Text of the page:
EAP is probably my main area of professional interest, as it is the bread and butter of the institution where I work. I therefore try to see as many presentations as I can based on teaching and learning English for university.
But before I talk about the EAP sessions I saw, I must talk about what I would classify as the best presentation I saw at IATEFL this year: Russ Mayne’s A Guide to Pseudo-Science in English Language Teaching.
This half-hour presentation is a tour de force that sets out to debunk four movements quite popular in ELT– learning styles, multiple intelligences, neuro-linguistic programming, and BrainGym–using research literature to support his claims that they’re all rubbish. It was a scathingly frank takedown–organizations and individuals guilty of promoting these four theories were called out directly–and no words were minced as wielded citation after citation to build his case. His overall message was that in order for our profession to be taken seriously, and to maintain its credibility, intuition and “feeling” is not enough; we must look to science for insight into what we do and how we do it.
I echo this sentiment completely; having arrived at the world of ELT armed with a bachelor’s degree in linguistics I have wanted to pull my hair out at times when hearing teaching colleagues spout nonsense about language that wasn’t grounded in any type of theory at all. And I only wish I had more of a background in psychology and cognitive science to support my working knowledge of second language acquisition and the brain; this talk made me want to go out and read up.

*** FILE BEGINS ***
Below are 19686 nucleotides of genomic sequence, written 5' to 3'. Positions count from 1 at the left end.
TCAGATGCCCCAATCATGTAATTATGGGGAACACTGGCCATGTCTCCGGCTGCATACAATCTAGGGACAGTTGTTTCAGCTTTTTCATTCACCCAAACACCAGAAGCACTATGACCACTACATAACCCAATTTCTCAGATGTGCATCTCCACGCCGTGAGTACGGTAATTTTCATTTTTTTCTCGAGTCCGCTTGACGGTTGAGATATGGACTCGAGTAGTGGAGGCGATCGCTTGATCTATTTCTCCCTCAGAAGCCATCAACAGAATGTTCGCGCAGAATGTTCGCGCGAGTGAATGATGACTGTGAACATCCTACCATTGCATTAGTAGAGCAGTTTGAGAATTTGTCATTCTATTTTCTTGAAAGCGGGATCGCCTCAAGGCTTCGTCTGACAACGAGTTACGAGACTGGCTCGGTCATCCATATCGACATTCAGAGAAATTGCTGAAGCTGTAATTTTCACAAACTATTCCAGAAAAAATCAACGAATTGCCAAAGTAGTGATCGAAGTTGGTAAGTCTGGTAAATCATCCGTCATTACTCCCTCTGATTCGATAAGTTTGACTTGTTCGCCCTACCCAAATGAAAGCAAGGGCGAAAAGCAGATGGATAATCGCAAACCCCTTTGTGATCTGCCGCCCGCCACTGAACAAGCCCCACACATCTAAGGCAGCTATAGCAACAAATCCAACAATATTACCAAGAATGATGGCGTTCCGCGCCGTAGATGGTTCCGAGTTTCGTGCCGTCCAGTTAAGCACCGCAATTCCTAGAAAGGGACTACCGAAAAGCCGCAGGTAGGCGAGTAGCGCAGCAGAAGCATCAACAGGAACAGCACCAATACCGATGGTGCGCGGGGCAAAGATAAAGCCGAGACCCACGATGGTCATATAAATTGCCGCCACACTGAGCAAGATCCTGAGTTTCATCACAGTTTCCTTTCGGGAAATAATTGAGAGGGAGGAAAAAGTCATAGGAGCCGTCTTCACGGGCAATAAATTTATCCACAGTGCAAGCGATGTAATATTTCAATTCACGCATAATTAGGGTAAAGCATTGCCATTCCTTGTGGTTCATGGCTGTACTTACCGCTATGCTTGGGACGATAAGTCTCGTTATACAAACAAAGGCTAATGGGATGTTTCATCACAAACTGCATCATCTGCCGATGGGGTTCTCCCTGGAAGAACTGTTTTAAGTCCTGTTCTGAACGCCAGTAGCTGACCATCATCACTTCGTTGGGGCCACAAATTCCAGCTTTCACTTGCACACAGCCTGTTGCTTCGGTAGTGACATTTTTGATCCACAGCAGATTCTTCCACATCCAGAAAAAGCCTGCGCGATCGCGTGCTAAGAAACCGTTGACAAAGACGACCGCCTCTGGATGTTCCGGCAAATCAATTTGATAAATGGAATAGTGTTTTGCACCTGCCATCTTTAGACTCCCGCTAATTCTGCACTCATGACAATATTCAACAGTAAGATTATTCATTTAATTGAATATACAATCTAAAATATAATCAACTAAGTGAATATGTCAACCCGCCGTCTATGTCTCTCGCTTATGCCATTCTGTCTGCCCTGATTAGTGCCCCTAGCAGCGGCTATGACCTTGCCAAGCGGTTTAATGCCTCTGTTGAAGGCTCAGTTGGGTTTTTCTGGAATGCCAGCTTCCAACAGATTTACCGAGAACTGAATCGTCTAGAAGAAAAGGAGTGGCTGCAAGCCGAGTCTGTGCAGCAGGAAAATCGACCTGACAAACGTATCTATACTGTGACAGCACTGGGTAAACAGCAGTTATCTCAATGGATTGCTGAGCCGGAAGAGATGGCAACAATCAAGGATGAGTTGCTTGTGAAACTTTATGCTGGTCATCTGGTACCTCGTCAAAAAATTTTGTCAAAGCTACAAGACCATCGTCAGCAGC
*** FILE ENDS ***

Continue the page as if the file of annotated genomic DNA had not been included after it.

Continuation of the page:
But especially for those of us that teach EAP, Russ’s talk, and this idea of credibility, are very important. We’re teaching English to scholars; at my institution at least, for every immature 17-year old undergrad we have at least 2 master’s or PhD researchers in our classes. They want to know that what and how they’re being taught EAP is scientifically grounded. I’ve certainly been challenged on this point before (by a student who was a royal pain in the arse, but nonetheless), and I was confident enough in my methods and course content to be able to put out an open invite for anyone in the class that wanted to to come to my office and see some of the literature supporting what I was doing in the course. My goal is to keep up on new developments, so that balance of literature, in combination with experience and best practices, can underpin whatever form and context my future teaching will take.
Russ is based at the University of Leicester and runs a blog entitled Evidence-based EFL, which, as the title suggests, is “dedicated to looking at language and language teaching from an evidence-based viewpoint”, which I look forward to including on my blogroll.